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Showing posts from April, 2012

Pakistani University's Open CourseWare Wins Top Award

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Pakistan's Virtual University (VU) has won the Outstanding New Site Award 2012 for an Open CourseWare website which was created last year, according to media reports.

The Awards for OpenCourseWare Excellence provide annual recognition to outstanding courseware and OpenCourseWare sites created in the OCW Consortium community. They also recognize individual leadership in moving the ideals of OpenCourseWare and Open Educational Resources forward. The awards are announced each year at the global OpenCourseWare Consortium's annual conference.

In 2001, the Massachusetts Institute of Technology launched the world's first open courseware program, which inspired many other universities, including Pakistan's Virtual University, to join the Open CourseWare (OCW) movement.


Founded in 2002, Virtual University of Pakistan has so far contributed 138 courses on a wide range of subjects since joining the OpenCouseWare consortium. These courses include free and open digital p…

Rising Fuel Costs Hit Power Sector in India & Pakistan

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Lack of affordable fuel has forced many power producers in Pakistan to operate at a fraction of their installed capacity since 2008. It has led to widespread load-shedding in the country, seriously hurting its economy. Similar situation now appears to be developing in India as well, although it's not quite as serious as Pakistan's current crisis yet. Current costs of various fuel options vary from $4 per mmBTU for coal to $20 per mmBTU for oil. Recently, the US prices of natural gas have dropped dramatically from $12 per mmBTU a few years ago to less than $2 per mmBTU, about half the price of coal, with the shale gas revolution currently sweeping the United States.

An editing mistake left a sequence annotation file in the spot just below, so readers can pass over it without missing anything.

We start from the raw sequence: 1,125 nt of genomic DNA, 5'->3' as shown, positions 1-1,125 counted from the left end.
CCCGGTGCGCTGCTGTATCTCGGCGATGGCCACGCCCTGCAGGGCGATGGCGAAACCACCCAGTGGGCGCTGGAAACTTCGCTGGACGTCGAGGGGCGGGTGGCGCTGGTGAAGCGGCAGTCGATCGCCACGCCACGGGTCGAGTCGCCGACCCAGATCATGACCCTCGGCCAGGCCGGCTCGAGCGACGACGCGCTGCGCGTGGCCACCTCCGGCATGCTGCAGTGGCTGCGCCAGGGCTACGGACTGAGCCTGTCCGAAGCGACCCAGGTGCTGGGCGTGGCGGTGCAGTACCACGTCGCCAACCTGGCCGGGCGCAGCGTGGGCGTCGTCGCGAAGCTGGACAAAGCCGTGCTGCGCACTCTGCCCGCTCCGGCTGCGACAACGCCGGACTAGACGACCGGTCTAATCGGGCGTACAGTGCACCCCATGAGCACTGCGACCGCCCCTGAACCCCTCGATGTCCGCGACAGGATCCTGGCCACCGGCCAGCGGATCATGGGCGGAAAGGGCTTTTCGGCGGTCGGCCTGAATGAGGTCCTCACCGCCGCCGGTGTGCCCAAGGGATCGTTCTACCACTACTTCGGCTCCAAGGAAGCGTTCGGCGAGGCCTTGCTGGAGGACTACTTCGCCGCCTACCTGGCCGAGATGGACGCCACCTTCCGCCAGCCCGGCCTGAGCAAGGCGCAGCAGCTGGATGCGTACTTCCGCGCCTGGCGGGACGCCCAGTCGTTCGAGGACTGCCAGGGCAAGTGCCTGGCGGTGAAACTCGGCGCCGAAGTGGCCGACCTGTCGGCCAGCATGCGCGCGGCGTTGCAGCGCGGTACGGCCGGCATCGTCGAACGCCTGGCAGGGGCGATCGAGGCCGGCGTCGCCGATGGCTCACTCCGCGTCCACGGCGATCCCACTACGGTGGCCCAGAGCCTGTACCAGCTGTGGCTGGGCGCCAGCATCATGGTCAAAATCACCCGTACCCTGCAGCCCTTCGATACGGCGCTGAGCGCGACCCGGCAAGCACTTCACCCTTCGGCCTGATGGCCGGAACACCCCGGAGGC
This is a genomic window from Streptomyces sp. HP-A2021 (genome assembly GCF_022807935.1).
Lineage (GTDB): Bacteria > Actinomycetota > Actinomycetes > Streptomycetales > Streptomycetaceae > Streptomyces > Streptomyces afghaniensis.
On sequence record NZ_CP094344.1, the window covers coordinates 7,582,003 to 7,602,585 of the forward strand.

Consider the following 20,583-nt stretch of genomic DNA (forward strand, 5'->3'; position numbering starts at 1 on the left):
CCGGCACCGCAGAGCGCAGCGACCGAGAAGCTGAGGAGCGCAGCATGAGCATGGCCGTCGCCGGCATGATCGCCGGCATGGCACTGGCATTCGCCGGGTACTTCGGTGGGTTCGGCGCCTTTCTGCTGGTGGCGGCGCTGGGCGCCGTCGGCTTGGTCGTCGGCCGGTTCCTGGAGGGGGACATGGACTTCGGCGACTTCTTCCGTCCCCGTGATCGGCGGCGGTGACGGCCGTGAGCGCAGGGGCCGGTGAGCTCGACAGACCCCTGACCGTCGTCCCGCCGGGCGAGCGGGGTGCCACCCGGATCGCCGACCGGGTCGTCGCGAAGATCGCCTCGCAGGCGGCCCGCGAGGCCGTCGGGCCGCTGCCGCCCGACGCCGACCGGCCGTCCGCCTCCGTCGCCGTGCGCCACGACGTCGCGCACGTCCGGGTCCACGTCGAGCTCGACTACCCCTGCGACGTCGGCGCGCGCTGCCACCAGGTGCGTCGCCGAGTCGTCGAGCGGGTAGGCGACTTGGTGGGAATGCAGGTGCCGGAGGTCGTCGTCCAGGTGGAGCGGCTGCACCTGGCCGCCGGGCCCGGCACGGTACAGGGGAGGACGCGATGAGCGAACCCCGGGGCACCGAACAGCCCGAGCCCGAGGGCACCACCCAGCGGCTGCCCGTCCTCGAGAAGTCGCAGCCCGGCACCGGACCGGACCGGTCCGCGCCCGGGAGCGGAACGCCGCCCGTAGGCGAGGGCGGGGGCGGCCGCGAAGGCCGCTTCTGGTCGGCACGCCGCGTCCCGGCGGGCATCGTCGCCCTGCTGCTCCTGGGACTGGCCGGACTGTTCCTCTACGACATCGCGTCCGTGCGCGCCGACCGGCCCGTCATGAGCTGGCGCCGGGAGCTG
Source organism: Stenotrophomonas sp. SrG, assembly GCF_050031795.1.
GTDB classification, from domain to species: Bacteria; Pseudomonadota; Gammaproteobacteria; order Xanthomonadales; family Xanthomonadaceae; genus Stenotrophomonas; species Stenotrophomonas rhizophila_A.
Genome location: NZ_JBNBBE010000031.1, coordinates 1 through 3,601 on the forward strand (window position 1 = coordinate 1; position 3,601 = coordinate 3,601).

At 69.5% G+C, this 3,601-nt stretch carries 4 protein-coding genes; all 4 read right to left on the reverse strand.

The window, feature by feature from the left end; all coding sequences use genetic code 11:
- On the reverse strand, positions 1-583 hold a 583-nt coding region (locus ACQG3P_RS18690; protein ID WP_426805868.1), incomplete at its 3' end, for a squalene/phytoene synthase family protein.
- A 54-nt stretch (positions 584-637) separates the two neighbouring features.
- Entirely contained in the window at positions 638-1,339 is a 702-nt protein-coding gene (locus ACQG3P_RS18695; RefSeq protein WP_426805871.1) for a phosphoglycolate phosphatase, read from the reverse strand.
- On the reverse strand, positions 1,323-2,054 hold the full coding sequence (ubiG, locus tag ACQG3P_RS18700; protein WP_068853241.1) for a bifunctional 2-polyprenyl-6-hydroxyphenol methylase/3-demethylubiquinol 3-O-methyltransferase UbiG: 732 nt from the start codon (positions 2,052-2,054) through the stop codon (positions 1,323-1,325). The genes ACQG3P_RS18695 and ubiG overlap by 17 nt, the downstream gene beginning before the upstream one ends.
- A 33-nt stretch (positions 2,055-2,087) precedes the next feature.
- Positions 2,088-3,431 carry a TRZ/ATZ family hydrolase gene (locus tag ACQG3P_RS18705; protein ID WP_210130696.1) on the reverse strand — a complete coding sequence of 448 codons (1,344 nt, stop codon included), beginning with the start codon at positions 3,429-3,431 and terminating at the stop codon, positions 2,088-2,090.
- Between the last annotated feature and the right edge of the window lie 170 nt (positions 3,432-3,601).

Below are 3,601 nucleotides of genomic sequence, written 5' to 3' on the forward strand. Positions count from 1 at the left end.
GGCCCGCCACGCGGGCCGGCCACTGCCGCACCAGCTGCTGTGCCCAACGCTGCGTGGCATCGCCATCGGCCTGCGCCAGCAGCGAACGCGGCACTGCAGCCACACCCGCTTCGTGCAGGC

India burns coal to produce 55 percent of its electricity needs. Domestic coal production has increased just 1 percent last year while 11 percent additional power generation capacity has been installed. Some power producers have been importing coal, but that option has become more untenable recently because India’s…

Pakistan's Options: Domestic Shale Gas or Iran Pipeline?

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There are strong rumors that Kingdom of Saudi Arabia has joined the United States to oppose Iran-Pakistan gas pipeline project for which Pakistan is trying to arrange financing in the face of tightening US sanction on Iran.

The Chinese have already pulled out of the project after the US imposed sanctions on banks and other entities dealing with projects and transactions involving Iran. Russia's Gazprom is reportedly interested in financing and constructing the Pakistan section of the pipeline, but only on the condition that the project be awarded to it without any competitive bidding.

The question now is how should Pakistan deal with the situation? Can Pakistan satisfy its growing energy needs without alienating the Saudis and avoiding crippling US sanctions which could be more damaging than its current energy crisis?

To answer these questions, let's first examine the following facts:

1. Pakistan has at least 50 trillion cubic feet of recoverable domestic shale gas reserves, acco…